Coronavirus Pandemic

Covid-19: UK-based Sanam Arora relies on social media for relief efforts in India

Prasun Sonwalkar/London
Filed on May 22, 2021

Sanam Arora is the founder of the National Indian Students and Alumni Union, the UK

Sanam Arora, whose behind-the-scenes efforts in the UK, makes a difference to Covid-19 patients in her native India

One of the many members of the Indian diaspora across continents that used social media to try and help desperate individuals in the Covid-19 crisis back home is London-based Sanam Arora, the founder of the National Indian Students and Alumni Union, the United Kingdom (UK).

One of the organisations, which are interacting and supporting students from India at the UK universities, the outfit has raised several issues in recent years, such as visa extensions during the Covid-19 pandemic and helping students stranded due to lockdown restrictions.

Arora used Twitter often to crowd-source ideas from people on the ground in India on the ways in which the diaspora could help. She then used both behind-the-scenes and public-facing channels to request help from the ground, including requests to British Prime Minister Boris Johnson to help India with oxygen, ventilators, telemedicine support, etc.

She has led efforts on social media to guide and advise the Indian diaspora on ways of contributing to the relief efforts, from lobbying governments to support India, to fundraising efforts and curbing misinformation.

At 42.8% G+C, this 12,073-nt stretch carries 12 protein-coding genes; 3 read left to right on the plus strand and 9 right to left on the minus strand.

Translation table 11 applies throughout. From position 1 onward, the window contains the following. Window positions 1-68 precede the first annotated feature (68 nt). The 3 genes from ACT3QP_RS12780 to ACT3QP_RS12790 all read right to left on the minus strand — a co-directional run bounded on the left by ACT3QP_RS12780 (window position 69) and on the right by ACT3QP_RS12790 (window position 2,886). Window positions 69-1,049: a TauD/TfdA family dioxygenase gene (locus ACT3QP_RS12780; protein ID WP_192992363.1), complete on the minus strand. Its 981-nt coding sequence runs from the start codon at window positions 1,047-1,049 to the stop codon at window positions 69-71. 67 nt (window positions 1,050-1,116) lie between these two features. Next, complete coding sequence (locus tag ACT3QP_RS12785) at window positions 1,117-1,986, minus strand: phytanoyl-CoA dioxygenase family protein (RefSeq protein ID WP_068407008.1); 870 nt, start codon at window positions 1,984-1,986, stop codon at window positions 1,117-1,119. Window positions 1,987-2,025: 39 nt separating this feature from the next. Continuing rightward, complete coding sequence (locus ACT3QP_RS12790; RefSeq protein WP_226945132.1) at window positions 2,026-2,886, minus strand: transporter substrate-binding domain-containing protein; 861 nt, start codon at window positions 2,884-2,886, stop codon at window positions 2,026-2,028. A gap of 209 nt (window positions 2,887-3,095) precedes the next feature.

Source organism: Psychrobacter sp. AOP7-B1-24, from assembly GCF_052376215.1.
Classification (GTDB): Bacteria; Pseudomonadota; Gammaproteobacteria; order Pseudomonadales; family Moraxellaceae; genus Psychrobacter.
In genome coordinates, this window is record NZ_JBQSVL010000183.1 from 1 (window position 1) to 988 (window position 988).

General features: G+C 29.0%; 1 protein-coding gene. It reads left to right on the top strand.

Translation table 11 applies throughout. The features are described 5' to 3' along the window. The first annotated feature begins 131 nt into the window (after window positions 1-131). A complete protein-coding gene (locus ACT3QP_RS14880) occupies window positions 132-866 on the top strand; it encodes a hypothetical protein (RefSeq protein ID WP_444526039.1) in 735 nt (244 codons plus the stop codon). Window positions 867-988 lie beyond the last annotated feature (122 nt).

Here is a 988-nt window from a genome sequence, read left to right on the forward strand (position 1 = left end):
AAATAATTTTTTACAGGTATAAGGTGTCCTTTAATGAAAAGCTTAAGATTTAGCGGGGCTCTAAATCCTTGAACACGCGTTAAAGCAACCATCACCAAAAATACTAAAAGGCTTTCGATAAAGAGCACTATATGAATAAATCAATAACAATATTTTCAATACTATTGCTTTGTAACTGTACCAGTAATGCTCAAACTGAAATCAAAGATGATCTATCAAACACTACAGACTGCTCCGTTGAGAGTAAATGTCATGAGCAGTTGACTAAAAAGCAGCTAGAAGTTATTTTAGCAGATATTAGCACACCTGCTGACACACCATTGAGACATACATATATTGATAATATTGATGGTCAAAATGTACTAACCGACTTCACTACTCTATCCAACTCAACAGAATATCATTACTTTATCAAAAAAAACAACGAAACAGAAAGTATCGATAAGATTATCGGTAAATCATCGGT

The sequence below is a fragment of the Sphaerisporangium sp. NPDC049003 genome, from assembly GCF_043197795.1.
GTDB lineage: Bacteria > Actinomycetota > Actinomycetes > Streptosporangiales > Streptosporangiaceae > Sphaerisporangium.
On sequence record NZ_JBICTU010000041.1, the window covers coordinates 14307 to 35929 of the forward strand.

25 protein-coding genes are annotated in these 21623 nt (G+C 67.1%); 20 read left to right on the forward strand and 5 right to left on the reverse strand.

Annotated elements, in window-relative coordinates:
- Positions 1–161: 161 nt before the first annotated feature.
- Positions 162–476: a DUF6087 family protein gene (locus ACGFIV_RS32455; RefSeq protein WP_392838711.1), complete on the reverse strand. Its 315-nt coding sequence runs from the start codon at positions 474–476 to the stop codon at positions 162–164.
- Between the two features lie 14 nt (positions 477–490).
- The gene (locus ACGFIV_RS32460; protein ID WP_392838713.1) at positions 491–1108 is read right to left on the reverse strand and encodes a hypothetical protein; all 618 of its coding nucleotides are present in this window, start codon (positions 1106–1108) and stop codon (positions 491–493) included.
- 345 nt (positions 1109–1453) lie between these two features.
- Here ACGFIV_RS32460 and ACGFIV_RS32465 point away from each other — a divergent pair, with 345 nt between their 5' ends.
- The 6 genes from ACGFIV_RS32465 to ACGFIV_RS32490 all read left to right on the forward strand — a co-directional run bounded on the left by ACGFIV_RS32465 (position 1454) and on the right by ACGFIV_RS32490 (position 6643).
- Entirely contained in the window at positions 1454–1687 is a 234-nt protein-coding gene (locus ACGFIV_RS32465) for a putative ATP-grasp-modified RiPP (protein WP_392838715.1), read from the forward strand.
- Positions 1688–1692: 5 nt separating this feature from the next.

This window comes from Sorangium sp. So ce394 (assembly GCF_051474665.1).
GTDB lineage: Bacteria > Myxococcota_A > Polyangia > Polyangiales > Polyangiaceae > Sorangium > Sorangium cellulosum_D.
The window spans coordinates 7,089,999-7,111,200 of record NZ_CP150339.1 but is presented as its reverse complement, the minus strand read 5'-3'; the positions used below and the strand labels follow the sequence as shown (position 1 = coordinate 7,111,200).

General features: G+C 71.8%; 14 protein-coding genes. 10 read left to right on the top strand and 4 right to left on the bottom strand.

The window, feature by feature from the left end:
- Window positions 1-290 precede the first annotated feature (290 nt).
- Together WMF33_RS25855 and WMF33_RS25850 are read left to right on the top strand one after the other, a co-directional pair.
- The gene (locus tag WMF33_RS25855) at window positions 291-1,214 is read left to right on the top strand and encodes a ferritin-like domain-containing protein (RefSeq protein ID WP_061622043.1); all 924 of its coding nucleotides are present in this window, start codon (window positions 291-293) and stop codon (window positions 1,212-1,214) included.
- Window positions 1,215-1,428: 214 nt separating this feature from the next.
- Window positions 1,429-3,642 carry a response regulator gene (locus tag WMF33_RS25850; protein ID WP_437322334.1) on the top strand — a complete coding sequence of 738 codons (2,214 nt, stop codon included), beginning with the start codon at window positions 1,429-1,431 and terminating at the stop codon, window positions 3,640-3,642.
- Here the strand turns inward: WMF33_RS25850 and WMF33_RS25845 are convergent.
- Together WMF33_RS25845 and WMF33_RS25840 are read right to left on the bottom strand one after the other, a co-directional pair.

Arora also amplified requests for oxygen, ventilators, and other equipment and shared resources with diaspora members whose family and friends have been impacted in India, advising them how they can help through social media channels.

Arora and her organisation’s team of over 25 volunteers in the UK and India have been active since mid-March 2020. In the UK, besides students they also supported senior citizens and tourists, providing food and groceries to the needy and helping find accommodation for students unable to afford rent.

She said: “We also organised a number of sessions to support students through the period of extended lockdown, ranging from mental health sessions, fun and networking sessions as well as lessons helping students make the most of their time during the lockdown and focus on mental wellbeing”.

She added: “We also worked very closely with the Indian High Commission, helping prioritise people for the Vande Bharat repatriation mission to India, depending on their circumstances and need. We operated a 'man-to-man marking' system for some students, including some extreme cases of students threatening suicide.”

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